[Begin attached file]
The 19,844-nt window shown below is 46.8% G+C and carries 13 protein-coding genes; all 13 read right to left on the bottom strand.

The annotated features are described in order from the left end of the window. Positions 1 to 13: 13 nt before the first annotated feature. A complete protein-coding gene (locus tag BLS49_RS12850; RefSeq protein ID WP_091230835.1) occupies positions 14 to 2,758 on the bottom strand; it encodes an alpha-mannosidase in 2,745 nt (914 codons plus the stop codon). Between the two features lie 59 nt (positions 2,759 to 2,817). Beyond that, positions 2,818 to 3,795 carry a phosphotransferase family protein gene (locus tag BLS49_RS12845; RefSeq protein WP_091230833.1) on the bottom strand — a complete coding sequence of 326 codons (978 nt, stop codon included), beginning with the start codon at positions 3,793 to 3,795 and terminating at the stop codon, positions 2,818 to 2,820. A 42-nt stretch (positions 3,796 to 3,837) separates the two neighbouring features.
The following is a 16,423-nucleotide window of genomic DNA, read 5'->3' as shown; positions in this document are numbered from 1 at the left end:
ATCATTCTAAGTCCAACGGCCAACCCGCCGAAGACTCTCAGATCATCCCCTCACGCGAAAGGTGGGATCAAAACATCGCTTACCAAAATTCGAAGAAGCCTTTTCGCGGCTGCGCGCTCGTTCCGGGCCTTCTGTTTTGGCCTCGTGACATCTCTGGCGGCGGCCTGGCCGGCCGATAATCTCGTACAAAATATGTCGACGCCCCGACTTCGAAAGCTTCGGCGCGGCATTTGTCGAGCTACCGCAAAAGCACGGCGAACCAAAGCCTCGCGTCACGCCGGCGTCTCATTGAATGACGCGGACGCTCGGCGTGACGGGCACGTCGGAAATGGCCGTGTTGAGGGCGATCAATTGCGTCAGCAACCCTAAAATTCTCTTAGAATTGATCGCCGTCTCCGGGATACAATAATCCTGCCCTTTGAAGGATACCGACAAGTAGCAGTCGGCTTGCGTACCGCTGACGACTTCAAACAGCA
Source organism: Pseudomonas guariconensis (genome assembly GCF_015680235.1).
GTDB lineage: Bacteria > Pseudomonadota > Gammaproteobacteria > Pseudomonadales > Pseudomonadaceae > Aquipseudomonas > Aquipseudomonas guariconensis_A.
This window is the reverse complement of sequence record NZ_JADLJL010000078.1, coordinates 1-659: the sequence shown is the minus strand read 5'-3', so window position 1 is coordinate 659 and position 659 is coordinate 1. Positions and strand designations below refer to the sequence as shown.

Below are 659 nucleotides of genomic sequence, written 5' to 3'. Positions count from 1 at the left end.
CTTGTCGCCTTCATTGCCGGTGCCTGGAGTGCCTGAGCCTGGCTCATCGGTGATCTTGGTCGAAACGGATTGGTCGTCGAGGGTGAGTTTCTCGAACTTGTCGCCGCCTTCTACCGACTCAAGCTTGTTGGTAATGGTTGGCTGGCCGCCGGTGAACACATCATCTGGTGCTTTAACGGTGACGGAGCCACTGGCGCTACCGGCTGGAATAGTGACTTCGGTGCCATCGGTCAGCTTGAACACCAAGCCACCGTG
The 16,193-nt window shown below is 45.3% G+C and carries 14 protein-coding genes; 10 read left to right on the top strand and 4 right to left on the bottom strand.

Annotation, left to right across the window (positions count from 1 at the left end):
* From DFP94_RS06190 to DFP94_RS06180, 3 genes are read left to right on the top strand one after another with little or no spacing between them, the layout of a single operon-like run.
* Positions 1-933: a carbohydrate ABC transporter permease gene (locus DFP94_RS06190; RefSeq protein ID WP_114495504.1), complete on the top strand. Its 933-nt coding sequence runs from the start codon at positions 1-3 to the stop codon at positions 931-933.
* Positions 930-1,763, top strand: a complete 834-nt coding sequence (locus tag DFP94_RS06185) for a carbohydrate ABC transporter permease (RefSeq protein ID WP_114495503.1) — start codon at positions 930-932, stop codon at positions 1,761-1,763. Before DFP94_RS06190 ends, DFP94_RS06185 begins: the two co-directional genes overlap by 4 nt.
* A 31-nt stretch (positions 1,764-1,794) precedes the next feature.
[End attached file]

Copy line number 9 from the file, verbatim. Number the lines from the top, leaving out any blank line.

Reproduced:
CTTGTCGCCTTCATTGCCGGTGCCTGGAGTGCCTGAGCCTGGCTCATCGGTGATCTTGGTCGAAACGGATTGGTCGTCGAGGGTGAGTTTCTCGAACTTGTCGCCGCCTTCTACCGACTCAAGCTTGTTGGTAATGGTTGGCTGGCCGCCGGTGAACACATCATCTGGTGCTTTAACGGTGACGGAGCCACTGGCGCTACCGGCTGGAATAGTGACTTCGGTGCCATCGGTCAGCTTGAACACCAAGCCACCGTG